IMMEDIATE past deputy Finance minister Clemence Chiduwa came face-to-face with the reality surrounding waning confidence in the domestic currency after Zimbabweans asked Treasury to present the forthcoming budget in United States dollars instead of the local currency.
Desperate to rescue the domestic currency from an inflation-induced collapse, the authorities in Zimbabwe legalised the use of hard currency alongside the Zimbabwe dollar to stabilise the economy.
After weeks of speculation over the sole use of the local dollar, President Emmerson Mnangagwa announced that the multi-currency system would be extended to 2030 despite growing murmurs within his party over the use of foreign currency.
In the run-up to the 23 and 24 August general elections, Mnangagwa had hinted that his government was ready to return the local dollar as the sole legal tender.
Chiduwa, now chairperson of the parliamentary portfolio committee on Budget, Finance and Investment Promotion, has in the past defended the use the local currency despite it becoming increasingly worthless.
Official statistics from ZimStat show that over 75% of domestic transactions are now being carried out in hard currency.
To reverse this trend, Treasury has ordered government departments to charge services in local currency.
Despite this move, some departments such as the passport office are allowed to rake in US dollars.
“Participants noted with concern the loss in value of the National Budget due to galloping inflation given the budget is denominated in Zimbabwe dollars ($ZWL),” Chiduwa said after the public consultations conducted by the portfolio committee on Budget, Finance and Investment Promotion.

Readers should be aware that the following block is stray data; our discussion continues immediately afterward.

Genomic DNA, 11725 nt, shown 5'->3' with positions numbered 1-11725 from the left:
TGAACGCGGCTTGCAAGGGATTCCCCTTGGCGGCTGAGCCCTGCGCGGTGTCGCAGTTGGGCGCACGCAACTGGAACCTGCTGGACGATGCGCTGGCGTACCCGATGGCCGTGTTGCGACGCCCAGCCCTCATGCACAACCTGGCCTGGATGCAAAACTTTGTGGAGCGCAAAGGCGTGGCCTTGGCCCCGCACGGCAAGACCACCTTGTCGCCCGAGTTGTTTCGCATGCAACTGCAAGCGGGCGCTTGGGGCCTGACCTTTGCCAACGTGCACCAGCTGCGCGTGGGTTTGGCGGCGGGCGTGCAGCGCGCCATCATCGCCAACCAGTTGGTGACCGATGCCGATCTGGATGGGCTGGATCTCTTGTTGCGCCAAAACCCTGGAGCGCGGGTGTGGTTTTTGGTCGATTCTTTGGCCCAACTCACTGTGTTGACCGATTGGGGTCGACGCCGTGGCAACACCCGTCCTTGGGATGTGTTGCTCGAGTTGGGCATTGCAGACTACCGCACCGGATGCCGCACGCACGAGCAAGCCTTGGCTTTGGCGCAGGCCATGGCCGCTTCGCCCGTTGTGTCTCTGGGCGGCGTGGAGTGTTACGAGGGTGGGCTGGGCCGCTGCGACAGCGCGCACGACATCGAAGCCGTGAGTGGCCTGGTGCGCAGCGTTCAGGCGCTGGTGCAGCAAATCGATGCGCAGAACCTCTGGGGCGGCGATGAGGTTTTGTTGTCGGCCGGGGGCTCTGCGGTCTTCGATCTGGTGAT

“Participants recommended that the 2024 National Budget be indexed in United States dollar and funds be disbursed to government departments at the prevailing rate so as to cushion government departments and other budget entities.”
Finance minister Mthuli Ncube is later this month expected to present the National Budget in Parliament.
Section 13 (2) of the constitution provides that people must be involved in the formulation and implementation of development plans and programmes that affect them.
Section 28(5) of the Public Finance Management Act [Chapter 22:19] mandates the minister of Finance, “through the appropriate portfolio committee of Parliament seek the views of Parliament in the preparation and formulation of the annual budget, for which purpose the appropriate portfolio committee shall conduct public hearings to elicit the opinions of as many stakeholders in the national budget as possible.”
During his tenure as deputy Finance minister, Chiduwa said the government had no plans to dump the free-falling Zimbabwe dollar, warning that the authorities would instead ramp up surveillance and penalise businesses using the parallel market rate.
“We cannot run a country without the monetary policy Act. So, for us in terms of where we are going with regards to the use of the Zimbabwe dollar, we cannot run a country with a currency that is not ours,” Chiduwa said, responding to questions in Parliament.
“Selling in foreign currency according to the dual system that we have at the moment is legal. We said in cases where a product is being sold in foreign currency there should be a display to show the equivalent in Zimbabwe dollars. That is the position.”
In 2009, Zimbabwe presented its National Budget in United States dollars after unprecedented inflation which officially reached 231 million percent wiped out the value of the local currency.